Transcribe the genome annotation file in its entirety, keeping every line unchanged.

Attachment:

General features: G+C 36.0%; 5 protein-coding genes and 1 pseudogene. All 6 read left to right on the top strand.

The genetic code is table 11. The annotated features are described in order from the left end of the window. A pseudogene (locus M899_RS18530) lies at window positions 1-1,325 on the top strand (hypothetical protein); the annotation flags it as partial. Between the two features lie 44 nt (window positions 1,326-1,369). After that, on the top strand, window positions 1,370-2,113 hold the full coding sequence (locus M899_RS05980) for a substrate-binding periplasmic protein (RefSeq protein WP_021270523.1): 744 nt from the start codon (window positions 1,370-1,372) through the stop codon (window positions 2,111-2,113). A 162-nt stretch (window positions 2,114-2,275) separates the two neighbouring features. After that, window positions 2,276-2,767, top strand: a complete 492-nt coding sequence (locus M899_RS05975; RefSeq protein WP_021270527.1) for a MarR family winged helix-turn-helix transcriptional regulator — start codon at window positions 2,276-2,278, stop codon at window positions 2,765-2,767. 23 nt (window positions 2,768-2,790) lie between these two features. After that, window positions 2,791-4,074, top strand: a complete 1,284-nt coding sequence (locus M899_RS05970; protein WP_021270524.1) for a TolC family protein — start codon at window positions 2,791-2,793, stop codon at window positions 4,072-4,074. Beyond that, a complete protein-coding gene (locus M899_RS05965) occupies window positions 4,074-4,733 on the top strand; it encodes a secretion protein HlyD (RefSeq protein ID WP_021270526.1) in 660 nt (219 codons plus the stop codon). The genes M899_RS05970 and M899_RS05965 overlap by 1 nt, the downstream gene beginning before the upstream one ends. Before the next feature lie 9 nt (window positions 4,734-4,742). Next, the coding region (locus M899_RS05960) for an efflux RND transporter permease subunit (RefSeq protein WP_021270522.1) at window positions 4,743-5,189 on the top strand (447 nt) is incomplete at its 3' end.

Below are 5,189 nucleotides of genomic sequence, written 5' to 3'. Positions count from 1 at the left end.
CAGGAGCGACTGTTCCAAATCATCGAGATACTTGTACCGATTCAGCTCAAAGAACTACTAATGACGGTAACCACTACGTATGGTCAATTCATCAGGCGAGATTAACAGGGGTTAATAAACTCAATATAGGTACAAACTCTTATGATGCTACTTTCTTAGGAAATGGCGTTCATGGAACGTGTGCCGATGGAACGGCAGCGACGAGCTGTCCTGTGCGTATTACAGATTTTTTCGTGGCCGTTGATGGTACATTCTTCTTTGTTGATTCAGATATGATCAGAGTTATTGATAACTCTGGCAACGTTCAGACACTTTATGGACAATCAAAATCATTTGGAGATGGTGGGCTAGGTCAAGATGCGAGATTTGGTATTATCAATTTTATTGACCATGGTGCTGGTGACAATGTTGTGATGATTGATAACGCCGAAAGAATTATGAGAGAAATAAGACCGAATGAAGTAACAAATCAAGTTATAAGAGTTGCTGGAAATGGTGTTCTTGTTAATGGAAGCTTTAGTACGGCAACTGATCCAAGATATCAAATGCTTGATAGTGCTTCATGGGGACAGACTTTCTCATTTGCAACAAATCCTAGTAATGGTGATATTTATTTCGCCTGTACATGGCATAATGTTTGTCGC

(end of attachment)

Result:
General features: G+C 36.0%; 5 protein-coding genes and 1 pseudogene. All 6 read left to right on the top strand.

The genetic code is table 11. The annotated features are described in order from the left end of the window. A pseudogene (locus M899_RS18530) lies at window positions 1-1,325 on the top strand (hypothetical protein); the annotation flags it as partial. Between the two features lie 44 nt (window positions 1,326-1,369). After that, on the top strand, window positions 1,370-2,113 hold the full coding sequence (locus M899_RS05980) for a substrate-binding periplasmic protein (RefSeq protein WP_021270523.1): 744 nt from the start codon (window positions 1,370-1,372) through the stop codon (window positions 2,111-2,113). A 162-nt stretch (window positions 2,114-2,275) separates the two neighbouring features. After that, window positions 2,276-2,767, top strand: a complete 492-nt coding sequence (locus M899_RS05975; RefSeq protein WP_021270527.1) for a MarR family winged helix-turn-helix transcriptional regulator — start codon at window positions 2,276-2,278, stop codon at window positions 2,765-2,767. 23 nt (window positions 2,768-2,790) lie between these two features. After that, window positions 2,791-4,074, top strand: a complete 1,284-nt coding sequence (locus M899_RS05970; protein WP_021270524.1) for a TolC family protein — start codon at window positions 2,791-2,793, stop codon at window positions 4,072-4,074. Beyond that, a complete protein-coding gene (locus M899_RS05965) occupies window positions 4,074-4,733 on the top strand; it encodes a secretion protein HlyD (RefSeq protein ID WP_021270526.1) in 660 nt (219 codons plus the stop codon). The genes M899_RS05970 and M899_RS05965 overlap by 1 nt, the downstream gene beginning before the upstream one ends. Before the next feature lie 9 nt (window positions 4,734-4,742). Next, the coding region (locus M899_RS05960) for an efflux RND transporter permease subunit (RefSeq protein WP_021270522.1) at window positions 4,743-5,189 on the top strand (447 nt) is incomplete at its 3' end.

Below are 5,189 nucleotides of genomic sequence, written 5' to 3'. Positions count from 1 at the left end.
CAGGAGCGACTGTTCCAAATCATCGAGATACTTGTACCGATTCAGCTCAAAGAACTACTAATGACGGTAACCACTACGTATGGTCAATTCATCAGGCGAGATTAACAGGGGTTAATAAACTCAATATAGGTACAAACTCTTATGATGCTACTTTCTTAGGAAATGGCGTTCATGGAACGTGTGCCGATGGAACGGCAGCGACGAGCTGTCCTGTGCGTATTACAGATTTTTTCGTGGCCGTTGATGGTACATTCTTCTTTGTTGATTCAGATATGATCAGAGTTATTGATAACTCTGGCAACGTTCAGACACTTTATGGACAATCAAAATCATTTGGAGATGGTGGGCTAGGTCAAGATGCGAGATTTGGTATTATCAATTTTATTGACCATGGTGCTGGTGACAATGTTGTGATGATTGATAACGCCGAAAGAATTATGAGAGAAATAAGACCGAATGAAGTAACAAATCAAGTTATAAGAGTTGCTGGAAATGGTGTTCTTGTTAATGGAAGCTTTAGTACGGCAACTGATCCAAGATATCAAATGCTTGATAGTGCTTCATGGGGACAGACTTTCTCATTTGCAACAAATCCTAGTAATGGTGATATTTATTTCGCCTGTACATGGCATAATGTTTGTCGC